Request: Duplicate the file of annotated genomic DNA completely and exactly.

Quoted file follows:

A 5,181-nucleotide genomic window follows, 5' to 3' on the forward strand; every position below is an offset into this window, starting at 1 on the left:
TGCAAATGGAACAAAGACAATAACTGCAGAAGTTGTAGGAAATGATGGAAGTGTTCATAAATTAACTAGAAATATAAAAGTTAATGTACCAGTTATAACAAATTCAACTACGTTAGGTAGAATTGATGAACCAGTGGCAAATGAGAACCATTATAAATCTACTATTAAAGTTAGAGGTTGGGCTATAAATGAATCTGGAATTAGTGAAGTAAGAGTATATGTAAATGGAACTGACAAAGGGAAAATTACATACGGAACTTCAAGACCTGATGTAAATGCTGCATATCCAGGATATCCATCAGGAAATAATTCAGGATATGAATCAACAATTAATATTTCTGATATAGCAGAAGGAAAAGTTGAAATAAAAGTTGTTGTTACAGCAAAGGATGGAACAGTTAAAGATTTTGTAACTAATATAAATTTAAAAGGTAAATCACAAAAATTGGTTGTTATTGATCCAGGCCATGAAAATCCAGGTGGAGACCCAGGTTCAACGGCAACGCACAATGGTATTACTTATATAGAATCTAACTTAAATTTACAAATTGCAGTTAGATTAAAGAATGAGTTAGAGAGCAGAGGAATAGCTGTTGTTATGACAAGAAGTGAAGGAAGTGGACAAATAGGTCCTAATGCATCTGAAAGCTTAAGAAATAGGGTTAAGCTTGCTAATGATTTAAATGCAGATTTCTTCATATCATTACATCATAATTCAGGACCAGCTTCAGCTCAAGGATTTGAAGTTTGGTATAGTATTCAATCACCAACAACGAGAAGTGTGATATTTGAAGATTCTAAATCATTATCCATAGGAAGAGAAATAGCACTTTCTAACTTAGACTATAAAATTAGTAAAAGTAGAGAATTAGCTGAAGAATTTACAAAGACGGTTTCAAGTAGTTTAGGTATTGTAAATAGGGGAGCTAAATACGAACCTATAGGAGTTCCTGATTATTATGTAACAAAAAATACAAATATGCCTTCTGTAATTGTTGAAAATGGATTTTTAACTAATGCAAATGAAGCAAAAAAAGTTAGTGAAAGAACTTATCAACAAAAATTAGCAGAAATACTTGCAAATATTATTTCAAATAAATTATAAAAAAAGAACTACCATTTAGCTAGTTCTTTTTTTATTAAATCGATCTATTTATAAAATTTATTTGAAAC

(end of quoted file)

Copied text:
A 5,181-nucleotide genomic window follows, 5' to 3' on the forward strand; every position below is an offset into this window, starting at 1 on the left:
TGCAAATGGAACAAAGACAATAACTGCAGAAGTTGTAGGAAATGATGGAAGTGTTCATAAATTAACTAGAAATATAAAAGTTAATGTACCAGTTATAACAAATTCAACTACGTTAGGTAGAATTGATGAACCAGTGGCAAATGAGAACCATTATAAATCTACTATTAAAGTTAGAGGTTGGGCTATAAATGAATCTGGAATTAGTGAAGTAAGAGTATATGTAAATGGAACTGACAAAGGGAAAATTACATACGGAACTTCAAGACCTGATGTAAATGCTGCATATCCAGGATATCCATCAGGAAATAATTCAGGATATGAATCAACAATTAATATTTCTGATATAGCAGAAGGAAAAGTTGAAATAAAAGTTGTTGTTACAGCAAAGGATGGAACAGTTAAAGATTTTGTAACTAATATAAATTTAAAAGGTAAATCACAAAAATTGGTTGTTATTGATCCAGGCCATGAAAATCCAGGTGGAGACCCAGGTTCAACGGCAACGCACAATGGTATTACTTATATAGAATCTAACTTAAATTTACAAATTGCAGTTAGATTAAAGAATGAGTTAGAGAGCAGAGGAATAGCTGTTGTTATGACAAGAAGTGAAGGAAGTGGACAAATAGGTCCTAATGCATCTGAAAGCTTAAGAAATAGGGTTAAGCTTGCTAATGATTTAAATGCAGATTTCTTCATATCATTACATCATAATTCAGGACCAGCTTCAGCTCAAGGATTTGAAGTTTGGTATAGTATTCAATCACCAACAACGAGAAGTGTGATATTTGAAGATTCTAAATCATTATCCATAGGAAGAGAAATAGCACTTTCTAACTTAGACTATAAAATTAGTAAAAGTAGAGAATTAGCTGAAGAATTTACAAAGACGGTTTCAAGTAGTTTAGGTATTGTAAATAGGGGAGCTAAATACGAACCTATAGGAGTTCCTGATTATTATGTAACAAAAAATACAAATATGCCTTCTGTAATTGTTGAAAATGGATTTTTAACTAATGCAAATGAAGCAAAAAAAGTTAGTGAAAGAACTTATCAACAAAAATTAGCAGAAATACTTGCAAATATTATTTCAAATAAATTATAAAAAAAGAACTACCATTTAGCTAGTTCTTTTTTTATTAAATCGATCTATTTATAAAATTTATTTGAAAC